Tales from the edge : sufferers’ perspectives of the role of psychotherapy in recovery from anorexia nervosa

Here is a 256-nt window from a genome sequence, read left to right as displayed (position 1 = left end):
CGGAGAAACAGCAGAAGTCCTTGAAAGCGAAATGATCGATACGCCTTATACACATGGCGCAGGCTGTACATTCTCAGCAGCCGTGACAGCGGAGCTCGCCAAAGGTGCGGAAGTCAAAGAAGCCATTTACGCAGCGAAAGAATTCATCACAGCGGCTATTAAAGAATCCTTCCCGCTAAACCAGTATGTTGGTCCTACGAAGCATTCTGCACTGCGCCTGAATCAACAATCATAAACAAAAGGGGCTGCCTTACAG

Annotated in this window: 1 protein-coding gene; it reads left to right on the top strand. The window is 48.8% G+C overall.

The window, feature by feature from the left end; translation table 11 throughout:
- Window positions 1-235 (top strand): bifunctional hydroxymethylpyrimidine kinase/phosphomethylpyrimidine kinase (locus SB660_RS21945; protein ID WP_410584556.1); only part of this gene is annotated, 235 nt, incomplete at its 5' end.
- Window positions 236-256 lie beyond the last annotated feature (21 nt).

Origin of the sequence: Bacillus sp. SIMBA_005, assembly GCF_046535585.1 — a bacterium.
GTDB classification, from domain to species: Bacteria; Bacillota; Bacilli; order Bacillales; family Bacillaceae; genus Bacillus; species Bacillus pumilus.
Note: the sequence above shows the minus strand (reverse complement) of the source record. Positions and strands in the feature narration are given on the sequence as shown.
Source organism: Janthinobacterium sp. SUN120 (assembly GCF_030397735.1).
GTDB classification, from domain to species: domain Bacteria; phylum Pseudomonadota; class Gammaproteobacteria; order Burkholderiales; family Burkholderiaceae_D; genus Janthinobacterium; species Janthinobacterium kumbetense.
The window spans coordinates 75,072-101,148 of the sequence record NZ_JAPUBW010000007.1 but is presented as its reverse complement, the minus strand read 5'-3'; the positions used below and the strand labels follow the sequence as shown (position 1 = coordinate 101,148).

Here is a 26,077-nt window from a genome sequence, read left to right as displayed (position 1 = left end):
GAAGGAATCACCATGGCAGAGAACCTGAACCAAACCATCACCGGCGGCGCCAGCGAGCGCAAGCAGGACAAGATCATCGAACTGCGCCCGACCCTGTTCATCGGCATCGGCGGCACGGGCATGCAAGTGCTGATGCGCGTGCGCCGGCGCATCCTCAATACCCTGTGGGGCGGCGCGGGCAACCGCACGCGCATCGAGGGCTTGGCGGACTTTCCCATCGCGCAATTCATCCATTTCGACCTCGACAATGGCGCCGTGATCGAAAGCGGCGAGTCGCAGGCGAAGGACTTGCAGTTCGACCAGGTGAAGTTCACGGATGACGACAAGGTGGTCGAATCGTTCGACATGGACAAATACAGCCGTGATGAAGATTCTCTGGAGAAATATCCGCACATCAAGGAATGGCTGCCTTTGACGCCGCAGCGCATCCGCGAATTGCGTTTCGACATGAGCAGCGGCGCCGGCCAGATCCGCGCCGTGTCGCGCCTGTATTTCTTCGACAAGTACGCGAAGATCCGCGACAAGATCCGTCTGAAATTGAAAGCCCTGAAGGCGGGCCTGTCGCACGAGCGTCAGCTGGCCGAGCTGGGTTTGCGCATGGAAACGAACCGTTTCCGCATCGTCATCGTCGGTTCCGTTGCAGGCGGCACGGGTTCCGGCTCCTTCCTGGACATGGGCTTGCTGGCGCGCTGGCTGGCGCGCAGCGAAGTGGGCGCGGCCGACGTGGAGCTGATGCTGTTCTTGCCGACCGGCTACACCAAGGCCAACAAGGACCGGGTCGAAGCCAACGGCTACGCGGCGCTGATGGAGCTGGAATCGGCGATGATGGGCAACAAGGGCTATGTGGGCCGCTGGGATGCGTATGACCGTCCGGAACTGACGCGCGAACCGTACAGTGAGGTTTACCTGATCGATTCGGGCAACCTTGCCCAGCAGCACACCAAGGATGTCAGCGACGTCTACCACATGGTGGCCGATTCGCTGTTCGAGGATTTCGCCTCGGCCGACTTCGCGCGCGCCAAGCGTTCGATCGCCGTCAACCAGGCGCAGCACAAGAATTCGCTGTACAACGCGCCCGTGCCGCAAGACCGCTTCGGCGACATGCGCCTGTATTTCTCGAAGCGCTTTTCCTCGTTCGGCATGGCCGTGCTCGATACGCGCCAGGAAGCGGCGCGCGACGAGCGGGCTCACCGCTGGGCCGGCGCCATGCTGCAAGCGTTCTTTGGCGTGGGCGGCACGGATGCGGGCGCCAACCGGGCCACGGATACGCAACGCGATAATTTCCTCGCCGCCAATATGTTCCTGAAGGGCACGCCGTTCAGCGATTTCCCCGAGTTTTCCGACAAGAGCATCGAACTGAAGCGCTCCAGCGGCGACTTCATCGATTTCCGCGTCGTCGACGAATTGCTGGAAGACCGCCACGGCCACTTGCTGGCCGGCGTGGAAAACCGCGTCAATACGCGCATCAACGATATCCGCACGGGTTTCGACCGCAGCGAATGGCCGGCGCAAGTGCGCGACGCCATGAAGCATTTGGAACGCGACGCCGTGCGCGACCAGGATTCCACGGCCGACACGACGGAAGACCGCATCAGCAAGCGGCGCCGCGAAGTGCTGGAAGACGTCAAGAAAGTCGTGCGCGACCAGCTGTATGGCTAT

As a psychotherapist working in the field of eating disorders, I have a long-standing interest in accessing the subjective expertise of a wider group of sufferers, including what it is like and what it means to suffer from anorexia, the factors that help to support recovery and the role psychotherapy plays in contributing towards the recovery process. This study provides a timely addition to the literature on the nature and role of psychotherapy as a treatment for anorexia. Studies that explore the sufferer’s understanding and experience of developing anorexia are extremely limited and a gap exists in examining the role of psychotherapy from the recipient’s position and the ways in which psychotherapy supports an individual's recovery process. However, as this thesis demonstrates, people who have suffered and recovered from anorexia hold valuable information on the factors that support recovery and their expertise as recipients of psychotherapy has much to teach clinicians and researchers in the field of eating disorders. The theoretical foundation of this study conceptualises experience in relation to its narration. I recruited twelve participants drawn from across Scotland who provided narrative data during a focus group and a semi structured individual interview. Participants provided experiential accounts on developing anorexia, on recovery and the role of psychotherapy in their recovery process. A phenomenological approach to data analysis was deployed using Smith et al’s (2009) Interpretative Phenomenological Analysis (IPA) as a methodological guide. Drawing upon an IPA methodology I identified a number of central themes. Within accounts of developing anorexia, themes relating to interpersonal attachment, trauma and/or identity played a central role in the illness beliefs and experiences of participants. Within accounts of recovery, participants offered two main framings. The first defined recovery as an achievable completion point, signally the end of illness. The second defined recovery as an on-going process concerned more with the management of anorexia than the elimination of it. Factors that support recovery included those that are integral to the individual participant as well as those that are made available by their environment. In accounts of the role of psychotherapy, a number of common factors across participants’ experiences of psychotherapy were identified spanning support, learning and action factors. In addition, the quality of the therapeutic relationship with the psychotherapist played a crucial role in supporting the recovery process. I argue that participant beliefs about and experiences of recovery directly relate to their understandings and perceptions about what precipitated anorexia. Recovery took place when changes could be made in relation to these significant themes and psychotherapy was most effective when it addressed these issues as part of the psychotherapy process. The findings from this study point to the importance of working with the subjective understandings and beliefs sufferers have about their illness experience as a key objective within psychotherapy practice. They also underline the significance of a strong therapeutic relationship as a key component of the recovery process.